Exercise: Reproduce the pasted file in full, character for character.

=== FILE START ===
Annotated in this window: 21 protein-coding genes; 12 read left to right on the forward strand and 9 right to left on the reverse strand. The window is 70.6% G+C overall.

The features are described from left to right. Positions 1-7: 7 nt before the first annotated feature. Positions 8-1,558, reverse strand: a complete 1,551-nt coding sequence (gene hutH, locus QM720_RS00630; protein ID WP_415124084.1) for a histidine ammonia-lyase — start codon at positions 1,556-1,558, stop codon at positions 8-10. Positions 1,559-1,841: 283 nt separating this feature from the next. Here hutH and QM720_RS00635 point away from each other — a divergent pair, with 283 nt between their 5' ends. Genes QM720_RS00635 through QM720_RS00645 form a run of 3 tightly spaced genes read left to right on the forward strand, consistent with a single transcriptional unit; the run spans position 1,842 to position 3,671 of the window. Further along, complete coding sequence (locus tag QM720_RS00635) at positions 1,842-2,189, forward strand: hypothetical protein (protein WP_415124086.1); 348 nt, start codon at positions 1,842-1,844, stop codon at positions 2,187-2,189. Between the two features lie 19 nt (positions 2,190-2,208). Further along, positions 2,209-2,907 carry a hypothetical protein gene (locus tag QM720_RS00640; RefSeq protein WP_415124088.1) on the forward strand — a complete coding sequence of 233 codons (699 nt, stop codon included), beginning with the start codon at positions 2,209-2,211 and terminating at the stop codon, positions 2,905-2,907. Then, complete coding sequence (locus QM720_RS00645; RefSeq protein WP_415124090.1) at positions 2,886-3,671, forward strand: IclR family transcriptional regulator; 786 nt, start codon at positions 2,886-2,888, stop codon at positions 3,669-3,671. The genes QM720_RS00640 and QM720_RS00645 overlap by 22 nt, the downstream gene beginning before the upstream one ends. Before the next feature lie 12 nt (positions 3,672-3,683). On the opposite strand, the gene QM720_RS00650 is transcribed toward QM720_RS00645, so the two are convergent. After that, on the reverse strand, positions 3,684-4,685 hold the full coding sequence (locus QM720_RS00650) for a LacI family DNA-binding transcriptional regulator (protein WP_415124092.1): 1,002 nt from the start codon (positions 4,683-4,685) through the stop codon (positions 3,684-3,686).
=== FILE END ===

Annotated in this window: 21 protein-coding genes; 12 read left to right on the forward strand and 9 right to left on the reverse strand. The window is 70.6% G+C overall.

The features are described from left to right. Positions 1-7: 7 nt before the first annotated feature. Positions 8-1,558, reverse strand: a complete 1,551-nt coding sequence (gene hutH, locus QM720_RS00630; protein ID WP_415124084.1) for a histidine ammonia-lyase — start codon at positions 1,556-1,558, stop codon at positions 8-10. Positions 1,559-1,841: 283 nt separating this feature from the next. Here hutH and QM720_RS00635 point away from each other — a divergent pair, with 283 nt between their 5' ends. Genes QM720_RS00635 through QM720_RS00645 form a run of 3 tightly spaced genes read left to right on the forward strand, consistent with a single transcriptional unit; the run spans position 1,842 to position 3,671 of the window. Further along, complete coding sequence (locus tag QM720_RS00635) at positions 1,842-2,189, forward strand: hypothetical protein (protein WP_415124086.1); 348 nt, start codon at positions 1,842-1,844, stop codon at positions 2,187-2,189. Between the two features lie 19 nt (positions 2,190-2,208). Further along, positions 2,209-2,907 carry a hypothetical protein gene (locus tag QM720_RS00640; RefSeq protein WP_415124088.1) on the forward strand — a complete coding sequence of 233 codons (699 nt, stop codon included), beginning with the start codon at positions 2,209-2,211 and terminating at the stop codon, positions 2,905-2,907. Then, complete coding sequence (locus QM720_RS00645; RefSeq protein WP_415124090.1) at positions 2,886-3,671, forward strand: IclR family transcriptional regulator; 786 nt, start codon at positions 2,886-2,888, stop codon at positions 3,669-3,671. The genes QM720_RS00640 and QM720_RS00645 overlap by 22 nt, the downstream gene beginning before the upstream one ends. Before the next feature lie 12 nt (positions 3,672-3,683). On the opposite strand, the gene QM720_RS00650 is transcribed toward QM720_RS00645, so the two are convergent. After that, on the reverse strand, positions 3,684-4,685 hold the full coding sequence (locus QM720_RS00650) for a LacI family DNA-binding transcriptional regulator (protein WP_415124092.1): 1,002 nt from the start codon (positions 4,683-4,685) through the stop codon (positions 3,684-3,686).